'Burn everything': Poland chokes on the smog of war
STORY: In search of cleaner country air a Polish family swapped the busy city streets of Krakow for this - the village of Olpiny, nestled in the Carpathian foothills.
The Tkacuks family made the leap back in 2018.
But now, with the war in Ukraine and the cutting off of Russian gas supplies, Julia Tkaczuk's quest to bring her three children up in a less polluted environment is proving harder than thought.
Local authorities have postponed a ban on the dirtiest stoves for heating, and last month air pollution in the village exceeded the norms by fourfold.
"There was just such a hope that the law would come in, then it would be an incentive. For the sake of decency, first those who can change their furnaces would do so, and then others would follow."
Poland has been one of the most polluted countries in Europe for years.
On the night of November 20, when temperatures in the Poland's second biggest city Krakow dropped below zero,
the only city in the world with worse air quality was New Delhi,
according to Airly - an organization that monitors pollution.
Poland's government has tried to clamp down on the burning of dirty fuels in homes.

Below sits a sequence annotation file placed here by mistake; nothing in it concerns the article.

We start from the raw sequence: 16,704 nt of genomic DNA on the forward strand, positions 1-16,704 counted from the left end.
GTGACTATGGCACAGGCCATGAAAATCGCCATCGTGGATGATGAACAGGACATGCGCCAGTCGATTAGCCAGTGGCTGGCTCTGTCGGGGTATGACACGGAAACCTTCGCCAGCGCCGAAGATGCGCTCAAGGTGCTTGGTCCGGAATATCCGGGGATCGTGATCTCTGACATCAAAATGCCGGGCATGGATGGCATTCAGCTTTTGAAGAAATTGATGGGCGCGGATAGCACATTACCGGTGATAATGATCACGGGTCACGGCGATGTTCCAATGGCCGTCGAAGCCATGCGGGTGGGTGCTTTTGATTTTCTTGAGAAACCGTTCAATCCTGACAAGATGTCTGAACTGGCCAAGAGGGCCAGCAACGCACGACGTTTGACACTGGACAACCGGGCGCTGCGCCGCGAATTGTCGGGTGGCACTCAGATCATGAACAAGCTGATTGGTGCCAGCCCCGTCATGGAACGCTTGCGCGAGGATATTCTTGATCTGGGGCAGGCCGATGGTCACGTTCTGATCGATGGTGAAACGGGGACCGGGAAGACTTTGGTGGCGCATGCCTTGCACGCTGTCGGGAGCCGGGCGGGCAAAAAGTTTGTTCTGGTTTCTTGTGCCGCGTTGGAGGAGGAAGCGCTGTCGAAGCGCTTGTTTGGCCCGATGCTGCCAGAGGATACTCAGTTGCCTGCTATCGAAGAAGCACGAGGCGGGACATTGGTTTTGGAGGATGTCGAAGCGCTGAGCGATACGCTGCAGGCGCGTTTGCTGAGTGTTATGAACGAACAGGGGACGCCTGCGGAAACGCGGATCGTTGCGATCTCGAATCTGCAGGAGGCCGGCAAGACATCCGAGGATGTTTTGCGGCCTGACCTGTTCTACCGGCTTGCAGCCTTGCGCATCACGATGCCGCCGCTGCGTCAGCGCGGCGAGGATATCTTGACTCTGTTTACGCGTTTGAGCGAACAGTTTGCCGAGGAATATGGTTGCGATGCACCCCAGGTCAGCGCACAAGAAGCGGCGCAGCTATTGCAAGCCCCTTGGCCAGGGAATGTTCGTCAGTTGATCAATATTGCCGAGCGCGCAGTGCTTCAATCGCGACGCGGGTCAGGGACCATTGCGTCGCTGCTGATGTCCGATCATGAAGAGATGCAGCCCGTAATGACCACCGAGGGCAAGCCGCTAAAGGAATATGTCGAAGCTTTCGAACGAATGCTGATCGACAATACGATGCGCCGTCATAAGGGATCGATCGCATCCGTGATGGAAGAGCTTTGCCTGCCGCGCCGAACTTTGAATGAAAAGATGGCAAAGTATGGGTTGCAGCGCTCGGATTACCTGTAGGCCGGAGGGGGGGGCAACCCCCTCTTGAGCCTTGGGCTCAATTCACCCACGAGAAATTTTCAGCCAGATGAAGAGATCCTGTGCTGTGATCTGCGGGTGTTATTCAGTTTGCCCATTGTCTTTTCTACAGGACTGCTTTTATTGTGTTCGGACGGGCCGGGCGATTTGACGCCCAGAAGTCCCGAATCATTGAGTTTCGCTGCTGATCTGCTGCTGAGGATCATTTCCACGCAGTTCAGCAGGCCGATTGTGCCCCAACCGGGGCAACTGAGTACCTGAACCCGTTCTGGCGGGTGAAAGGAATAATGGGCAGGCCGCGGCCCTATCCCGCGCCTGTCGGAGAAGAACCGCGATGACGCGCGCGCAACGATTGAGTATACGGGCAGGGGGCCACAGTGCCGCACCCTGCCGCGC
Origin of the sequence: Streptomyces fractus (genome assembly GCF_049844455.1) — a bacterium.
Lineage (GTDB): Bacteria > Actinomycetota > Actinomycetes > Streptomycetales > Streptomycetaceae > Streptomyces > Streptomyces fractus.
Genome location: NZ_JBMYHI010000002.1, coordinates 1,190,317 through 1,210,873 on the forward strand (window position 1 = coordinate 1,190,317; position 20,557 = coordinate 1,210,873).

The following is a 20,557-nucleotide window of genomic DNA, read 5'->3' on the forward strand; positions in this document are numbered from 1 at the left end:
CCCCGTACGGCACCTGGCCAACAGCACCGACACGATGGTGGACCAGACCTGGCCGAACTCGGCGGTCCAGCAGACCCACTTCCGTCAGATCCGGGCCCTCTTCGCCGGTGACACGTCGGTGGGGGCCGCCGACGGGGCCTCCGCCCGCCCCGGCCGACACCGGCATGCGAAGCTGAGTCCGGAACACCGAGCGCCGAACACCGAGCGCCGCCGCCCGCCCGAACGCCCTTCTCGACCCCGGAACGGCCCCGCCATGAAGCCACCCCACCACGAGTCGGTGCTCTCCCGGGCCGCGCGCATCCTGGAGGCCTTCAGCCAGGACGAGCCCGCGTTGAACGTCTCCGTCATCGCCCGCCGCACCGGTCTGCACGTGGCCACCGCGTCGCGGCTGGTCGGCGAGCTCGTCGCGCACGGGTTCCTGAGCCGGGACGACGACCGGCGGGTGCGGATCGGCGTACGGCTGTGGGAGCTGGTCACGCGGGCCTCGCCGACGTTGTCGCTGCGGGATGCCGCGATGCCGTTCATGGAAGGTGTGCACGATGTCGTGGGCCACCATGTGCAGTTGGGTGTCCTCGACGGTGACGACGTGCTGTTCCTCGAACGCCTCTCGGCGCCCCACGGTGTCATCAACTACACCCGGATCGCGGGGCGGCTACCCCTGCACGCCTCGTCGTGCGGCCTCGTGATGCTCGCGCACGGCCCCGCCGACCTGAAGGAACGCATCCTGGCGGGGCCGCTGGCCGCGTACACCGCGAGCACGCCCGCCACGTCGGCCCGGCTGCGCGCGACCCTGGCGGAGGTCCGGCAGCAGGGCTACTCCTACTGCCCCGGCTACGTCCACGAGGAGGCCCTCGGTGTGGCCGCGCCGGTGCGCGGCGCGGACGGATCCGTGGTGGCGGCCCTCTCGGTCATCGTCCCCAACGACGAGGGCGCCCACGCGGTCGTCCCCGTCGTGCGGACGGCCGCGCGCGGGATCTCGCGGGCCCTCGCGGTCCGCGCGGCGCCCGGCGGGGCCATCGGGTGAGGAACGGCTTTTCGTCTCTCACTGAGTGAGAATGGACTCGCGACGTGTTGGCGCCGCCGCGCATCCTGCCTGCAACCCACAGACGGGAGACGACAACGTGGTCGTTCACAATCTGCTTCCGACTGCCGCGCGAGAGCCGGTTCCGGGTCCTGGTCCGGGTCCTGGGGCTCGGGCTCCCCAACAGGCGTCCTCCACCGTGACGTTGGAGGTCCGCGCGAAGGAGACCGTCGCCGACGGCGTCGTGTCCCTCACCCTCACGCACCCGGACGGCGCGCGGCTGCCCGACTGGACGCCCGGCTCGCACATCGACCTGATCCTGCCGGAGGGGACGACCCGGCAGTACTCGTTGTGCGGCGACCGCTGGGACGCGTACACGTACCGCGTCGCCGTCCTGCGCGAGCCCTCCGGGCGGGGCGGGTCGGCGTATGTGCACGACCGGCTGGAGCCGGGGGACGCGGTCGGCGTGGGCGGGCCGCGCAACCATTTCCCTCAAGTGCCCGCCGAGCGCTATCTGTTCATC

But those efforts were hampered when in April Russian gas was cut off over a payment dispute.
With energy costs subsequently soaring, the ruling Law and Justice party dropped a two year ban on residents burning lignite and poor quality coal.
It also loosened restrictions on selling coal waste.
The government says the measures should be temporary - and their impact on air quality will be evaluated after the winter.
But the effects of the policy U-turn are already being felt, doctors say, at this hospital near the Czech border, where there has been an increase in respiratory problems.
Child admissions soared in November as temperatures fell, according to the paediatric ward's chief Katarzyna Musiol.
"Many studies show that children staying in a polluted environment have problems with attention, concentration, cognition and memory. Why? Because this area of the brain is affected by polluted air. The prefrontal cortex, which is responsible for these processes, is damaged. These children have impairments with these activities."
Back in the municipality where the Tkaczuks live, 40% of households are still using outdated furnaces.
One academic estimates that the suspension of the ban on their use will result in up to 1,500 premature deaths in the Malopolska province.
For Julia, whose 5-year old son has asthma, it's a serious worry.
She, like so many others, faces the struggle of keeping her family safe and warm this winter.